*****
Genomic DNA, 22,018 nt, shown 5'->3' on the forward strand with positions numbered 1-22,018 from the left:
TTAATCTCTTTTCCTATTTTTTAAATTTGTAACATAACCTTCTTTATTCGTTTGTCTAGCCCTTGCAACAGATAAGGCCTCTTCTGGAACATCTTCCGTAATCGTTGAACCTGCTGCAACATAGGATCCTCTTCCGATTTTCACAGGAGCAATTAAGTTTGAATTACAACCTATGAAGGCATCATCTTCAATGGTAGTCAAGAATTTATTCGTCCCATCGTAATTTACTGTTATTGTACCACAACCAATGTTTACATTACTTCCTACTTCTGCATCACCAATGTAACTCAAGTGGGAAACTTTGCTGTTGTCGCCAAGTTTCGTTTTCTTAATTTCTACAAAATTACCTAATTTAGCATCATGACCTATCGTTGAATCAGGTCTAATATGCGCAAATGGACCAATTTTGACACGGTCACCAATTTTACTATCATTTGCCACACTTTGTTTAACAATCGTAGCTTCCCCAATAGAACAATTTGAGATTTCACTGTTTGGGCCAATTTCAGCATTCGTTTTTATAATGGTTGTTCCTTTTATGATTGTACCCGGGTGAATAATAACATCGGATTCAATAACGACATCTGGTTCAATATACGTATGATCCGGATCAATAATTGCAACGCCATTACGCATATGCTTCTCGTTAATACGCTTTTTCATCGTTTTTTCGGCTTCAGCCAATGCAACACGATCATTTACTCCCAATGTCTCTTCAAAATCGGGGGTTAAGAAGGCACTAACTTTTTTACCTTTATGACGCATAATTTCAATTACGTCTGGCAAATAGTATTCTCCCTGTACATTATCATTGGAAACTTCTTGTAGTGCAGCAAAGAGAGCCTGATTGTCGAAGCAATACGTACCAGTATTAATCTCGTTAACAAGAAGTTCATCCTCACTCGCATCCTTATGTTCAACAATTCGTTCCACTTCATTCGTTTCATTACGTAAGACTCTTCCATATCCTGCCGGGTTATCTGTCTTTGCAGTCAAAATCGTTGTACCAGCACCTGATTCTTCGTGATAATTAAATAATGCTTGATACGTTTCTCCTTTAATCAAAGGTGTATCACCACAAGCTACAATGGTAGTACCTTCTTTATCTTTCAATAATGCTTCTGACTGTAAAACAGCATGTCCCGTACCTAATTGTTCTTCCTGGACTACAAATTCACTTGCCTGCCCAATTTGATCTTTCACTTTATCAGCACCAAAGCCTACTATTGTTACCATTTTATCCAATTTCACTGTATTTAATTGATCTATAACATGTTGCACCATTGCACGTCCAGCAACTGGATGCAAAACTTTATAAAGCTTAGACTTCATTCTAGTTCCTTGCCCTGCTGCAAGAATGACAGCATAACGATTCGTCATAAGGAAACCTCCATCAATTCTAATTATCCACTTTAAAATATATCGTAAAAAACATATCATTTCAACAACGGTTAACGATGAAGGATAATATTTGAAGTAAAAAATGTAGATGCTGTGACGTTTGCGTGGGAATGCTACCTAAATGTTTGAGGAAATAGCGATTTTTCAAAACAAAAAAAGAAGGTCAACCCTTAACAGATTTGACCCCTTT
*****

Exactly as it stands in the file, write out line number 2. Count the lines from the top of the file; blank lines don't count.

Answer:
TTAATCTCTTTTCCTATTTTTTAAATTTGTAACATAACCTTCTTTATTCGTTTGTCTAGCCCTTGCAACAGATAAGGCCTCTTCTGGAACATCTTCCGTAATCGTTGAACCTGCTGCAACATAGGATCCTCTTCCGATTTTCACAGGAGCAATTAAGTTTGAATTACAACCTATGAAGGCATCATCTTCAATGGTAGTCAAGAATTTATTCGTCCCATCGTAATTTACTGTTATTGTACCACAACCAATGTTTACATTACTTCCTACTTCTGCATCACCAATGTAACTCAAGTGGGAAACTTTGCTGTTGTCGCCAAGTTTCGTTTTCTTAATTTCTACAAAATTACCTAATTTAGCATCATGACCTATCGTTGAATCAGGTCTAATATGCGCAAATGGACCAATTTTGACACGGTCACCAATTTTACTATCATTTGCCACACTTTGTTTAACAATCGTAGCTTCCCCAATAGAACAATTTGAGATTTCACTGTTTGGGCCAATTTCAGCATTCGTTTTTATAATGGTTGTTCCTTTTATGATTGTACCCGGGTGAATAATAACATCGGATTCAATAACGACATCTGGTTCAATATACGTATGATCCGGATCAATAATTGCAACGCCATTACGCATATGCTTCTCGTTAATACGCTTTTTCATCGTTTTTTCGGCTTCAGCCAATGCAACACGATCATTTACTCCCAATGTCTCTTCAAAATCGGGGGTTAAGAAGGCACTAACTTTTTTACCTTTATGACGCATAATTTCAATTACGTCTGGCAAATAGTATTCTCCCTGTACATTATCATTGGAAACTTCTTGTAGTGCAGCAAAGAGAGCCTGATTGTCGAAGCAATACGTACCAGTATTAATCTCGTTAACAAGAAGTTCATCCTCACTCGCATCCTTATGTTCAACAATTCGTTCCACTTCATTCGTTTCATTACGTAAGACTCTTCCATATCCTGCCGGGTTATCTGTCTTTGCAGTCAAAATCGTTGTACCAGCACCTGATTCTTCGTGATAATTAAATAATGCTTGATACGTTTCTCCTTTAATCAAAGGTGTATCACCACAAGCTACAATGGTAGTACCTTCTTTATCTTTCAATAATGCTTCTGACTGTAAAACAGCATGTCCCGTACCTAATTGTTCTTCCTGGACTACAAATTCACTTGCCTGCCCAATTTGATCTTTCACTTTATCAGCACCAAAGCCTACTATTGTTACCATTTTATCCAATTTCACTGTATTTAATTGATCTATAACATGTTGCACCATTGCACGTCCAGCAACTGGATGCAAAACTTTATAAAGCTTAGACTTCATTCTAGTTCCTTGCCCTGCTGCAAGAATGACAGCATAACGATTCGTCATAAGGAAACCTCCATCAATTCTAATTATCCACTTTAAAATATATCGTAAAAAACATATCATTTCAACAACGGTTAACGATGAAGGATAATATTTGAAGTAAAAAATGTAGATGCTGTGACGTTTGCGTGGGAATGCTACCTAAATGTTTGAGGAAATAGCGATTTTTCAAAACAAAAAAAGAAGGTCAACCCTTAACAGATTTGACCCCTTT